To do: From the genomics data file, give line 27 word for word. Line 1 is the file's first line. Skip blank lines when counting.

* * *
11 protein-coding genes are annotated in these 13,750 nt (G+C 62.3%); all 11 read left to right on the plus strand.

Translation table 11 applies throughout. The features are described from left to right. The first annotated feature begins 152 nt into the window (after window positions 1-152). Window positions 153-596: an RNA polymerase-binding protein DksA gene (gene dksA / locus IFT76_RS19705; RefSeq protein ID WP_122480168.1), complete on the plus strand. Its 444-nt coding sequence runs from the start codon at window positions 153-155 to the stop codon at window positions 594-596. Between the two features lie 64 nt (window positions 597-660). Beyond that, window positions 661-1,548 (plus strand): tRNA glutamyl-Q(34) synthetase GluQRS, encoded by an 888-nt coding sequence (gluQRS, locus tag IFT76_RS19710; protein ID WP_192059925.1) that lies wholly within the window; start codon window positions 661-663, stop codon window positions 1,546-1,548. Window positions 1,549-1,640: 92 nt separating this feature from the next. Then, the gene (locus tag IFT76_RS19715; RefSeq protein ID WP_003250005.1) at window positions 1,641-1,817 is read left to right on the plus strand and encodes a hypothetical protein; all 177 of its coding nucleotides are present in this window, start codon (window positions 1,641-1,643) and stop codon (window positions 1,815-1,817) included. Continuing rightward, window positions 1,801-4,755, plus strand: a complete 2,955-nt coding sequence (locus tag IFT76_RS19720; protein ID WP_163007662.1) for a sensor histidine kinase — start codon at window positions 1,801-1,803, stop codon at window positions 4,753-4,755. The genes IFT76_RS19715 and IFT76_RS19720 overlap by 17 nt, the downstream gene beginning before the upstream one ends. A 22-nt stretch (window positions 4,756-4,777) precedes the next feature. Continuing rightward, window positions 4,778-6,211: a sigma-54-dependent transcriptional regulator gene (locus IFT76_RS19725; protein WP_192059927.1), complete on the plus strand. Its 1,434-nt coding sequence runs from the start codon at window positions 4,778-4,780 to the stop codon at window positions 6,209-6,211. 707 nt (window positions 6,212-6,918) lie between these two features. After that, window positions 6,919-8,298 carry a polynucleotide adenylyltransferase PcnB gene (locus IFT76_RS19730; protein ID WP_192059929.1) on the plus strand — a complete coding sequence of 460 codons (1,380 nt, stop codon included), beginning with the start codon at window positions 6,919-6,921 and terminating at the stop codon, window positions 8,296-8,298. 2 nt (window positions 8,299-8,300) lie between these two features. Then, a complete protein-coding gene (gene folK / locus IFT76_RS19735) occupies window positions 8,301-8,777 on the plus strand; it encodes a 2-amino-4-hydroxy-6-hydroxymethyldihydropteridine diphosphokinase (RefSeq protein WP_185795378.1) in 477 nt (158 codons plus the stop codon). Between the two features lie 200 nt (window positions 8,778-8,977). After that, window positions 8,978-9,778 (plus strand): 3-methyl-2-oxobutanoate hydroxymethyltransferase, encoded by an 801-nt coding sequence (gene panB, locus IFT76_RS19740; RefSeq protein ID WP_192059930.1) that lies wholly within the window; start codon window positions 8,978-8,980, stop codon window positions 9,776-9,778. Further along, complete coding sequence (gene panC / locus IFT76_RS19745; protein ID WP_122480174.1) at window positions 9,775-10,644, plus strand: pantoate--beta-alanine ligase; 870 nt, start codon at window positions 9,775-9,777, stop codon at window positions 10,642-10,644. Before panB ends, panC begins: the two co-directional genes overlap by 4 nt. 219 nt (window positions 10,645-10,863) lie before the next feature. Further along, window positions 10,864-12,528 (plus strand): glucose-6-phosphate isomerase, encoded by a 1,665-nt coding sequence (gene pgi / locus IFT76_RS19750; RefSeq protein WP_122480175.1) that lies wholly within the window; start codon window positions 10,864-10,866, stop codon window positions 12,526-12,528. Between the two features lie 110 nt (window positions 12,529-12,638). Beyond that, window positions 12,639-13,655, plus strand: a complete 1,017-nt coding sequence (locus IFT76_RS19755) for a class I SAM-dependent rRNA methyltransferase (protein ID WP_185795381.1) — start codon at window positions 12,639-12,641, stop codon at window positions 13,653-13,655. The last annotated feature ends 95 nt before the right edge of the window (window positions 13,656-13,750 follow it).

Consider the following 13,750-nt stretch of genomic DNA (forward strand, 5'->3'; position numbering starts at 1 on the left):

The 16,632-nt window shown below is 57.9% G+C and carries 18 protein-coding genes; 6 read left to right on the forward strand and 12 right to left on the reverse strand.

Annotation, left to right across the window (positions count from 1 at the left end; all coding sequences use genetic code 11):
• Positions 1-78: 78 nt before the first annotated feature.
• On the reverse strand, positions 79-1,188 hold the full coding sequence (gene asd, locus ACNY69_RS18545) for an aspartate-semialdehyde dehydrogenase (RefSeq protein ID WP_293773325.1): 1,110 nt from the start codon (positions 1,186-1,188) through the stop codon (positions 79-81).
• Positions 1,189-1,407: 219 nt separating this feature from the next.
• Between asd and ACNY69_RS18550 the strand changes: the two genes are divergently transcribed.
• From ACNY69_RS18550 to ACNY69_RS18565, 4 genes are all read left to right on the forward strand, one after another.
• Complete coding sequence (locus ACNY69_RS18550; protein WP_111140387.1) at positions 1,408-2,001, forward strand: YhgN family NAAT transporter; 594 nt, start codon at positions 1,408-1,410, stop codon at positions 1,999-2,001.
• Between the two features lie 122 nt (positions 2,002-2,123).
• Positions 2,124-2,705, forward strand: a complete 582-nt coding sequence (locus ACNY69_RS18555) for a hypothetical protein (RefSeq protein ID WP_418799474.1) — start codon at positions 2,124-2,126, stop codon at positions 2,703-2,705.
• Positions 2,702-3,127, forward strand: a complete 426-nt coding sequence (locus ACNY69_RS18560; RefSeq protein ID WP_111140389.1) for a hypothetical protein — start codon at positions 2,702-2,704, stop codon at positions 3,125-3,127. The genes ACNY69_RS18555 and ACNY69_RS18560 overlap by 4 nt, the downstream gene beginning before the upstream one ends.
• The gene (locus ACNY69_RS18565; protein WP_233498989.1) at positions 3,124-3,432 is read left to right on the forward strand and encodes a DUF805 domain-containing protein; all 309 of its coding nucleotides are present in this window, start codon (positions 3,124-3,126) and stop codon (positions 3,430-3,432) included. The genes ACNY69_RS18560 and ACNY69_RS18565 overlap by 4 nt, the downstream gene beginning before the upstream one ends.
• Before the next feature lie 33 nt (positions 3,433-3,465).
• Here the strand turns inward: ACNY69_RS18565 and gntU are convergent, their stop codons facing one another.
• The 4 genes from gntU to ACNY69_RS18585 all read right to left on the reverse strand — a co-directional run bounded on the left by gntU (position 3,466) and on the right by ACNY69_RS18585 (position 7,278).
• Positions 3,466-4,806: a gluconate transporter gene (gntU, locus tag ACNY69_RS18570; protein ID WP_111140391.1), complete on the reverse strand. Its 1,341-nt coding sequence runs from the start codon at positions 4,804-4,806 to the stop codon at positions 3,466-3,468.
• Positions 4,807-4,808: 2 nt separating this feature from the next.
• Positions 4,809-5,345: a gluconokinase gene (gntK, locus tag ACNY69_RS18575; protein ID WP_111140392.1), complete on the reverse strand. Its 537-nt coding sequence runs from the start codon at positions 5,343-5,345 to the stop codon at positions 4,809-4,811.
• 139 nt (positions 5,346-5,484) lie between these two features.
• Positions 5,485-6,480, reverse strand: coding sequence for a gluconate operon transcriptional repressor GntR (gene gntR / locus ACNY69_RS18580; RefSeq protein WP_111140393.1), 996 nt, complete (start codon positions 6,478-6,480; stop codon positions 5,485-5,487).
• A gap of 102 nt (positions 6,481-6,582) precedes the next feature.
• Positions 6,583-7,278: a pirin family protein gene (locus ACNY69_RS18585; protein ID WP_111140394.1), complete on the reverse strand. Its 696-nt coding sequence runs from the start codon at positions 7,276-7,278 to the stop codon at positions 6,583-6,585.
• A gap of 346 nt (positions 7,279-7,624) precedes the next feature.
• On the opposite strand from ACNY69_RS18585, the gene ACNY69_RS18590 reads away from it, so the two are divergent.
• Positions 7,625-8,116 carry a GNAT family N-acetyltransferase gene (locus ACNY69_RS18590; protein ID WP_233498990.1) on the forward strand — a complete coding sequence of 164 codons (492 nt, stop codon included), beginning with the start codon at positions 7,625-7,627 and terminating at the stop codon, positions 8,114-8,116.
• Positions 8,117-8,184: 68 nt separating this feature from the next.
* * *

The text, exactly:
• On the opposite strand from ACNY69_RS18585, the gene ACNY69_RS18590 reads away from it, so the two are divergent.